nep-lam New Economics Papers
on Central and South America
Issue of 2015‒03‒05
six papers chosen by

  1. Latin American Export Structure and the US Growth Spillover Effect in the Great Recession By Gonzalo Hernández Jiménez
  2. Benchmarking the Determinants of Economic Growth in Latin America and the Caribbean By Jorge Thompson Araujo; Markus Brueckner; Mateo Clavijo; Ekaterina Vostroknutova; Konstantin M. Wacker
  3. Strategies and counter-strategies: China in the Andean region of South America By Ádam Chimienti; Benjamin Creutzfeldt
  4. Reciprocal beliefs and out-group cooperation: evidence from a public good game By Brañas-Garza, Pablo; Coulson, Mark; Kernohan, David; Oyediran, Olusegun; Rivas, M. Fernanda
  5. An Empirical Analysis of Primary and Secondary Pharmaceutical Patents in Chile By María José Abud Sittler; Bronwyn Hall; Christian Helmers
  6. The relationship between multidimensional poverty and armed conflict: the case of Antioquia, Colombia By Loaiza, Osmar; Muñetón, Guberney; Vanegas, Gabriel

  1. By: Gonzalo Hernández Jiménez
    Abstract: Using panel data analysis, and focusing on export-structure related aspects of the Latin American economies, this paper finds that output fluctuations in Latin America are synchronized with the United States’ business cycle in the period 1961-2012. Moreover, non-primary commodity exporters and Latin American countries whose exports have mainly been destined for the US market display an intensified output fluctuation co-movement with the US. These findings have crucial implications to address the uneven performance of Latin American economies in the Great Recession as a consequence of the real GDP contraction in the United States in 2009.
    Keywords: export-structure, business cycles, Great Recession, Latin America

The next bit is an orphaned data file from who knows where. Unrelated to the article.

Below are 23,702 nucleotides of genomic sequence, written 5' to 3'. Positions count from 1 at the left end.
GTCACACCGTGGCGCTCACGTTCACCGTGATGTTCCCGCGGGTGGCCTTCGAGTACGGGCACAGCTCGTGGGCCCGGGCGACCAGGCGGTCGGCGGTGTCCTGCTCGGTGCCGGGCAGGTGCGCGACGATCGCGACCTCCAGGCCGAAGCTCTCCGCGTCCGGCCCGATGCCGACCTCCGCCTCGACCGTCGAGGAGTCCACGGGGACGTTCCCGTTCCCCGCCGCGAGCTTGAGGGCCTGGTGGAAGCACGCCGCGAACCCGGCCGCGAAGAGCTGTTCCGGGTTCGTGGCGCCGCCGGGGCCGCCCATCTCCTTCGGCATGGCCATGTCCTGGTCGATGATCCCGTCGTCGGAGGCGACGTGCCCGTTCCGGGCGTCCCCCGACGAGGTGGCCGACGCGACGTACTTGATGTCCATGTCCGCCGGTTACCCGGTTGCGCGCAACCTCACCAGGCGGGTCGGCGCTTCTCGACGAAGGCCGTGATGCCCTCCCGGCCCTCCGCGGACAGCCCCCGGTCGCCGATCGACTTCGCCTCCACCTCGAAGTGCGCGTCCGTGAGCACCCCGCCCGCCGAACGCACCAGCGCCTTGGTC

JEL: F44 O54
    Date: 2015–02–24
  2. By: Jorge Thompson Araujo; Markus Brueckner; Mateo Clavijo; Ekaterina Vostroknutova; Konstantin M. Wacker
    Keywords: Poverty Reduction - Achieving Shared Growth Governance - Governance Indicators Economic Theory and Research Macroeconomics and Economic Growth - Economic Conditions and Volatility Macroeconomics and Economic Growth - Economic Growth
    Date: 2014–12
  3. By: Ádam Chimienti; Benjamin Creutzfeldt
    Abstract: By employing a comparative method that analyzes China’s increasing presence in different Latin America countries, this study explores key features and implications of Beijing’s approach towards this region. Colombia, Ecuador and Peru are used as case studies to evaluate China’s diplomatic rhetoric and the degree to which trade and investment realities live up to the goals proclaimed. Each of the countries examined seeks a more balanced relationship with external actors and recognizes China’s increased presence in the domestic political economy. Beijing seeks to distinguish itself as a soft power and “South-South” partner, and yet its ability to maintain this stance is complicated by the inevitable asymmetry that a rising China implies. The paper argues that China’s economic involvement in terms of trade, aid, loans and investment is indisputably important, but just one opportunity amongst many for these countries to achieve the political and economic goals that they have set for themselves.
    Keywords: China relations with South America; neoliberal economics; win-win; South-South cooperation; Washington Consensus; FDI.
    JEL: F23 O12 O54 Q33 Q56
    Date: 2014
  4. By: Brañas-Garza, Pablo; Coulson, Mark; Kernohan, David; Oyediran, Olusegun; Rivas, M. Fernanda